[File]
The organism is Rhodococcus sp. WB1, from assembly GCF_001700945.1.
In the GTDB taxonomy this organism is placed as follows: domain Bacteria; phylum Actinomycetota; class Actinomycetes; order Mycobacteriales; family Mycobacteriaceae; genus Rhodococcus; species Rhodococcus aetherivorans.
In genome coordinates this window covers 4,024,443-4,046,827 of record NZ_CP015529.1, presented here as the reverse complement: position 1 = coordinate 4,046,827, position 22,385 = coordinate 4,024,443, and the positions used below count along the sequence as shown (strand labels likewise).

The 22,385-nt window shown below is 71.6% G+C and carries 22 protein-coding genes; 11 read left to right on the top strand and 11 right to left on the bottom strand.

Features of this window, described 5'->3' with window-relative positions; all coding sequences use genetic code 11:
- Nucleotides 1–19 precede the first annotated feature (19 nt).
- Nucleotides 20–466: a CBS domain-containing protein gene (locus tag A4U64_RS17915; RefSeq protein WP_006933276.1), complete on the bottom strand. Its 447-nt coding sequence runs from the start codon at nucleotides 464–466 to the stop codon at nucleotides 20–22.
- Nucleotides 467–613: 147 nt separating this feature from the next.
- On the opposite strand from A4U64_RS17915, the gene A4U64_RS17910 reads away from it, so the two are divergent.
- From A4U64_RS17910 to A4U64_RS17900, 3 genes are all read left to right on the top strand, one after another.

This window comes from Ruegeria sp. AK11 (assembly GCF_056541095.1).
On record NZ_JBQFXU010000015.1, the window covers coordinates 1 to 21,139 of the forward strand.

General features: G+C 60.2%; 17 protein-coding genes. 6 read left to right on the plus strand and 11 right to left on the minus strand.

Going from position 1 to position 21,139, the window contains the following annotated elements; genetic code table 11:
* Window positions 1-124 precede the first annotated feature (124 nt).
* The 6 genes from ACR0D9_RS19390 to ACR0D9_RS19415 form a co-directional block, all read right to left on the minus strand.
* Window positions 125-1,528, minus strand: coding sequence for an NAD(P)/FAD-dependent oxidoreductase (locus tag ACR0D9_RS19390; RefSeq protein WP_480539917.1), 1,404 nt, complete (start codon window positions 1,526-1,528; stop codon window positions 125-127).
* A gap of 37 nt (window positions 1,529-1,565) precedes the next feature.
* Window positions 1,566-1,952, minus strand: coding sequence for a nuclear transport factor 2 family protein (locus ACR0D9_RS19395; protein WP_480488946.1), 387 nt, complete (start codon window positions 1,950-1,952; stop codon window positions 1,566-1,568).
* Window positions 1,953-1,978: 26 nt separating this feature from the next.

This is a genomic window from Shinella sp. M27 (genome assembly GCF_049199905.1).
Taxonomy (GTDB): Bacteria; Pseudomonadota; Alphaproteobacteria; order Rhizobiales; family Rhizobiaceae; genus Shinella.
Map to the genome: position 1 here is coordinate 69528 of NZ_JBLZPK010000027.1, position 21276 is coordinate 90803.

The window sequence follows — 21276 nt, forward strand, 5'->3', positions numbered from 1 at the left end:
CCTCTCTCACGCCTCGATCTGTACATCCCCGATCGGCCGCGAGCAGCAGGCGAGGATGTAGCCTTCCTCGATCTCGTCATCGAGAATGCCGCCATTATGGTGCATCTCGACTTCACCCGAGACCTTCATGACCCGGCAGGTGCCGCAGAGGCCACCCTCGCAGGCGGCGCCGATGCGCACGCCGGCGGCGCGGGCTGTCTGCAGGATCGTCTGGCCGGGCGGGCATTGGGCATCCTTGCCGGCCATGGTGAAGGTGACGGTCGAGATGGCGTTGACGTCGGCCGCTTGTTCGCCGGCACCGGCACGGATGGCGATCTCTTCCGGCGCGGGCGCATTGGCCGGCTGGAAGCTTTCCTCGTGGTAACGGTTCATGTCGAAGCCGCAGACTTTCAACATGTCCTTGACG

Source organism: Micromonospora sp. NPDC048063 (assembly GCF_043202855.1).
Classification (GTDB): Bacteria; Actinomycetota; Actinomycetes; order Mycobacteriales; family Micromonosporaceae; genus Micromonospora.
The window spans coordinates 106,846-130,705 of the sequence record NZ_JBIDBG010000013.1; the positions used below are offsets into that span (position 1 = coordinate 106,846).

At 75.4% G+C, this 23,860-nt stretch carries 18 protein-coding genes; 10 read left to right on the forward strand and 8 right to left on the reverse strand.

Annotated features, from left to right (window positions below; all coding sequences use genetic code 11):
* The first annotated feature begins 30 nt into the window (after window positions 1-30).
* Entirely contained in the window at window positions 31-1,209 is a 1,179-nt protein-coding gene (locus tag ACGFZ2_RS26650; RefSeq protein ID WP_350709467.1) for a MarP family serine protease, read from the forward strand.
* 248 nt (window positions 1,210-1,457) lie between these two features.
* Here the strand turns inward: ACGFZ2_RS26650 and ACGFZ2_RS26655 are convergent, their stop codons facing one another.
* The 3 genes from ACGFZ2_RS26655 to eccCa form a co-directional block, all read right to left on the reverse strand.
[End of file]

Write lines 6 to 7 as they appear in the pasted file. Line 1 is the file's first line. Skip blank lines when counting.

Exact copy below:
- Nucleotides 1–19 precede the first annotated feature (19 nt).
- Nucleotides 20–466: a CBS domain-containing protein gene (locus tag A4U64_RS17915; RefSeq protein WP_006933276.1), complete on the bottom strand. Its 447-nt coding sequence runs from the start codon at nucleotides 464–466 to the stop codon at nucleotides 20–22.